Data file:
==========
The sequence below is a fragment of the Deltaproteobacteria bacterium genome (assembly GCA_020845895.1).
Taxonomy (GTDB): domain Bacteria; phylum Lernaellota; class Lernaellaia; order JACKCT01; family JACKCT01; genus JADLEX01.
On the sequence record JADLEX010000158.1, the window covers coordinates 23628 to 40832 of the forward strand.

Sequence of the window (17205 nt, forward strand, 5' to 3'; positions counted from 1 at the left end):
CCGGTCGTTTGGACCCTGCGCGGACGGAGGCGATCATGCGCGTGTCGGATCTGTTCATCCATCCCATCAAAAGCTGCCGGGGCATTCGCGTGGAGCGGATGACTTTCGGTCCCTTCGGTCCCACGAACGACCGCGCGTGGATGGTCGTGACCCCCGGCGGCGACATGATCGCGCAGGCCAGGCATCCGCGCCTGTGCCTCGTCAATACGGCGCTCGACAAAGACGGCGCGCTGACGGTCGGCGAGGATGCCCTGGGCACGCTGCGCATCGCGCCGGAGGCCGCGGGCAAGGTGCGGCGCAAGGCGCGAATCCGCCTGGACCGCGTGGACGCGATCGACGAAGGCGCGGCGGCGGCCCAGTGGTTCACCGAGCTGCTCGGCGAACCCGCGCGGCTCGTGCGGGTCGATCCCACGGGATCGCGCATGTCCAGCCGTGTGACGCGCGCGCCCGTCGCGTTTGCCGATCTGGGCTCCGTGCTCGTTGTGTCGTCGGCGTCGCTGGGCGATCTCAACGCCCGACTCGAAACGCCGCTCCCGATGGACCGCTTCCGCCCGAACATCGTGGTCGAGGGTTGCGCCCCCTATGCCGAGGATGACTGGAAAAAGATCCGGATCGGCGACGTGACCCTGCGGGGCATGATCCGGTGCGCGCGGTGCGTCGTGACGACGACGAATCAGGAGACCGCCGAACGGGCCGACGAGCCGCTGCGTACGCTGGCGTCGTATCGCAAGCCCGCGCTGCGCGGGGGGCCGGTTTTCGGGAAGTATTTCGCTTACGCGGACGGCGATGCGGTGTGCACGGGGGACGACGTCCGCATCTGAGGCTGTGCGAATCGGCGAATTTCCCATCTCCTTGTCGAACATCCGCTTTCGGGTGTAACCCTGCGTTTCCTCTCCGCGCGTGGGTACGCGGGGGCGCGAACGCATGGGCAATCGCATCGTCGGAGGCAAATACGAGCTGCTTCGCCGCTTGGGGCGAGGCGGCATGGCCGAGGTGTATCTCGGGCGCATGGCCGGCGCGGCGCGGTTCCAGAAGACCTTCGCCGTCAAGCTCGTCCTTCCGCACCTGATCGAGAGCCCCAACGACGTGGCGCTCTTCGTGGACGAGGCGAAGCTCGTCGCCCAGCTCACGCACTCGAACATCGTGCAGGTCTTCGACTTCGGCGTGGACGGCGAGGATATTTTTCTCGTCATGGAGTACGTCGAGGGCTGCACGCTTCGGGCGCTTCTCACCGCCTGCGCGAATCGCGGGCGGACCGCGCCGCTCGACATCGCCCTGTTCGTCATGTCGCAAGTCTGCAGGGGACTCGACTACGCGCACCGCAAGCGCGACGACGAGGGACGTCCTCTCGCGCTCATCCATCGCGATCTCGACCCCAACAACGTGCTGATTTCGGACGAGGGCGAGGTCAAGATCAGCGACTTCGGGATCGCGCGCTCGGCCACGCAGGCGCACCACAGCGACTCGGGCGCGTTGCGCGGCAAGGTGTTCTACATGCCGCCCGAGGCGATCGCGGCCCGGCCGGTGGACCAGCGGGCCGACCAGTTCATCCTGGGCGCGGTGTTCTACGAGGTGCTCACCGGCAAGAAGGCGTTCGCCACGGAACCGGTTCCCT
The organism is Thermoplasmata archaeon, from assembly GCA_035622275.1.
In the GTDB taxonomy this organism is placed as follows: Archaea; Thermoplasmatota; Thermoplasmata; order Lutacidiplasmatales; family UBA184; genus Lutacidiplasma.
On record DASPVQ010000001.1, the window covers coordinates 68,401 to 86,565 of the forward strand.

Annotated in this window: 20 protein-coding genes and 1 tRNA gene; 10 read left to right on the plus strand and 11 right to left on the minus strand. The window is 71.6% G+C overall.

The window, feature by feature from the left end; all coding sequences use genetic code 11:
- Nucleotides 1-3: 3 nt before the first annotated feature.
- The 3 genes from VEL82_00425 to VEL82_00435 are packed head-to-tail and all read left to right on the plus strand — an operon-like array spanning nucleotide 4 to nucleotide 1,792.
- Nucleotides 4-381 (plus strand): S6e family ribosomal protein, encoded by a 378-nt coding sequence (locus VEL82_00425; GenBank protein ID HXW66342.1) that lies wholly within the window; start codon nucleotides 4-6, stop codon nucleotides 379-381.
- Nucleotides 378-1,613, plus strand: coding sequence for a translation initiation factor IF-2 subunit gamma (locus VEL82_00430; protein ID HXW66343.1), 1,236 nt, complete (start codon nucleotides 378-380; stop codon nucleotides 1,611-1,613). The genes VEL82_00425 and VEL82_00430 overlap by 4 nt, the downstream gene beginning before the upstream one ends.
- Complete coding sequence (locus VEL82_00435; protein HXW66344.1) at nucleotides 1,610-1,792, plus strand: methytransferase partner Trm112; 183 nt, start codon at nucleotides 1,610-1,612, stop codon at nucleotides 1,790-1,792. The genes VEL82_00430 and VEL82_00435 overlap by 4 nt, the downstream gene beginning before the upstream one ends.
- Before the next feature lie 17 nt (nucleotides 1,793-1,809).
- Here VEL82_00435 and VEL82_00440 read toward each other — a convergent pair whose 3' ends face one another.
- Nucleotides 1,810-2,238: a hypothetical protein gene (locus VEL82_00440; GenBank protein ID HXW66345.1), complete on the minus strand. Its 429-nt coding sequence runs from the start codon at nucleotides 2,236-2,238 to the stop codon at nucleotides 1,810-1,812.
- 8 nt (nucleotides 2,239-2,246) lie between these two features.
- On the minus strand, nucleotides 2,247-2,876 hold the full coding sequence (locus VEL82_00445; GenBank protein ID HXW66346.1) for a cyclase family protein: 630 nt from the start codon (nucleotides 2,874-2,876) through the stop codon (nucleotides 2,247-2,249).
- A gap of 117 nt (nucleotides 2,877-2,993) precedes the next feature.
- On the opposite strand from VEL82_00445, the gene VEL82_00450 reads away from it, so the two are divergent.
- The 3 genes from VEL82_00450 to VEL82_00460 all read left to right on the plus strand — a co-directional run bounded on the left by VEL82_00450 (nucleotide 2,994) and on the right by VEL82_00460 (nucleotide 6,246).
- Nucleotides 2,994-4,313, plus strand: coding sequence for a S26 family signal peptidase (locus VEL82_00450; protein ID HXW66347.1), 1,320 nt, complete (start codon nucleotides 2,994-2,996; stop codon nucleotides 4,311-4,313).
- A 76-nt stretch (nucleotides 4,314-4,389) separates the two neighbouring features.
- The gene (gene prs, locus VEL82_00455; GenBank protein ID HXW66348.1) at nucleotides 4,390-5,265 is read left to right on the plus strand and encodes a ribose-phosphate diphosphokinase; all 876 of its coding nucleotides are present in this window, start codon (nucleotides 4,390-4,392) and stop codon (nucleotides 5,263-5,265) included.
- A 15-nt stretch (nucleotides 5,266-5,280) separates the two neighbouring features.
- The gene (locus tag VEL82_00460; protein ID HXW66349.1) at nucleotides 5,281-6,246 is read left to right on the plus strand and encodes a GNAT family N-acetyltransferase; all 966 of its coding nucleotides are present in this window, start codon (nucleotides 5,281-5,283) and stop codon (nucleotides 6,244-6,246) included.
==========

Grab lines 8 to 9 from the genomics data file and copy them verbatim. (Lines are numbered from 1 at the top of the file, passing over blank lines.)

On record DASPVQ010000001.1, the window covers coordinates 68,401 to 86,565 of the forward strand.

Annotated in this window: 20 protein-coding genes and 1 tRNA gene; 10 read left to right on the plus strand and 11 right to left on the minus strand. The window is 71.6% G+C overall.